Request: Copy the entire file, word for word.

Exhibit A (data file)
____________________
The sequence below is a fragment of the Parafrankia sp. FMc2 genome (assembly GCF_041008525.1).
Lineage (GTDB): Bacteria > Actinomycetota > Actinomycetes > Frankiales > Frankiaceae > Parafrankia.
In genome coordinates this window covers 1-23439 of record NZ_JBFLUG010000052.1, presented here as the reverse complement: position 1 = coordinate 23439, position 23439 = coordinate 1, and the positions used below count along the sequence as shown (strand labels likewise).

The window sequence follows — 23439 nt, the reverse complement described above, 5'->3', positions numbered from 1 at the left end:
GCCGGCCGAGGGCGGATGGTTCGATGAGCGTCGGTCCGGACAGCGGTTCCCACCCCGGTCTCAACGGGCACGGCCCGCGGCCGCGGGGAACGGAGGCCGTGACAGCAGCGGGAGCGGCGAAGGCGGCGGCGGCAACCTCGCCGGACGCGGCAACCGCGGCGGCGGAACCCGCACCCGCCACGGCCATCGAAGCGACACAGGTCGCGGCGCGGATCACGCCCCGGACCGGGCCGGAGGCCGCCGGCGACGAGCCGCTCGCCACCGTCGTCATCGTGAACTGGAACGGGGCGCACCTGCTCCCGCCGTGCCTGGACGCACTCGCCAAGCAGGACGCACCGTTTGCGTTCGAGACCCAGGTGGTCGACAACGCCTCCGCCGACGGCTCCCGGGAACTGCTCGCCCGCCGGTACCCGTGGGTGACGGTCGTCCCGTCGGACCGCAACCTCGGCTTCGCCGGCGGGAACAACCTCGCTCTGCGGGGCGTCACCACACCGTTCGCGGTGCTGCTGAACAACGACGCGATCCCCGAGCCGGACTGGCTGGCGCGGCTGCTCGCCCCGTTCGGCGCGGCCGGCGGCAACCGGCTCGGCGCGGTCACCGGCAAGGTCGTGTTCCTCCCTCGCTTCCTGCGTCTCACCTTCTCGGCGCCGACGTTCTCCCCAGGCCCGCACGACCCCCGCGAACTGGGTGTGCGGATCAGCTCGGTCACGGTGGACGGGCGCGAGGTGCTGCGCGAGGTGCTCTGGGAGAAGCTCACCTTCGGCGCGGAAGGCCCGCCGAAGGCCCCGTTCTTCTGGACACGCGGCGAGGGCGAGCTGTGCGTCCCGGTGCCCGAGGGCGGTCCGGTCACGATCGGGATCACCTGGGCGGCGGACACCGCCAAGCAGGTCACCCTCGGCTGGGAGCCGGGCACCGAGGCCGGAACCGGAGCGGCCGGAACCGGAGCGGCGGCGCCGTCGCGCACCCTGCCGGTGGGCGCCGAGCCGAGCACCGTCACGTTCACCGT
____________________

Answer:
The sequence below is a fragment of the Parafrankia sp. FMc2 genome (assembly GCF_041008525.1).
Lineage (GTDB): Bacteria > Actinomycetota > Actinomycetes > Frankiales > Frankiaceae > Parafrankia.
In genome coordinates this window covers 1-23439 of record NZ_JBFLUG010000052.1, presented here as the reverse complement: position 1 = coordinate 23439, position 23439 = coordinate 1, and the positions used below count along the sequence as shown (strand labels likewise).

The window sequence follows — 23439 nt, the reverse complement described above, 5'->3', positions numbered from 1 at the left end:
GCCGGCCGAGGGCGGATGGTTCGATGAGCGTCGGTCCGGACAGCGGTTCCCACCCCGGTCTCAACGGGCACGGCCCGCGGCCGCGGGGAACGGAGGCCGTGACAGCAGCGGGAGCGGCGAAGGCGGCGGCGGCAACCTCGCCGGACGCGGCAACCGCGGCGGCGGAACCCGCACCCGCCACGGCCATCGAAGCGACACAGGTCGCGGCGCGGATCACGCCCCGGACCGGGCCGGAGGCCGCCGGCGACGAGCCGCTCGCCACCGTCGTCATCGTGAACTGGAACGGGGCGCACCTGCTCCCGCCGTGCCTGGACGCACTCGCCAAGCAGGACGCACCGTTTGCGTTCGAGACCCAGGTGGTCGACAACGCCTCCGCCGACGGCTCCCGGGAACTGCTCGCCCGCCGGTACCCGTGGGTGACGGTCGTCCCGTCGGACCGCAACCTCGGCTTCGCCGGCGGGAACAACCTCGCTCTGCGGGGCGTCACCACACCGTTCGCGGTGCTGCTGAACAACGACGCGATCCCCGAGCCGGACTGGCTGGCGCGGCTGCTCGCCCCGTTCGGCGCGGCCGGCGGCAACCGGCTCGGCGCGGTCACCGGCAAGGTCGTGTTCCTCCCTCGCTTCCTGCGTCTCACCTTCTCGGCGCCGACGTTCTCCCCAGGCCCGCACGACCCCCGCGAACTGGGTGTGCGGATCAGCTCGGTCACGGTGGACGGGCGCGAGGTGCTGCGCGAGGTGCTCTGGGAGAAGCTCACCTTCGGCGCGGAAGGCCCGCCGAAGGCCCCGTTCTTCTGGACACGCGGCGAGGGCGAGCTGTGCGTCCCGGTGCCCGAGGGCGGTCCGGTCACGATCGGGATCACCTGGGCGGCGGACACCGCCAAGCAGGTCACCCTCGGCTGGGAGCCGGGCACCGAGGCCGGAACCGGAGCGGCCGGAACCGGAGCGGCGGCGCCGTCGCGCACCCTGCCGGTGGGCGCCGAGCCGAGCACCGTCACGTTCACCGT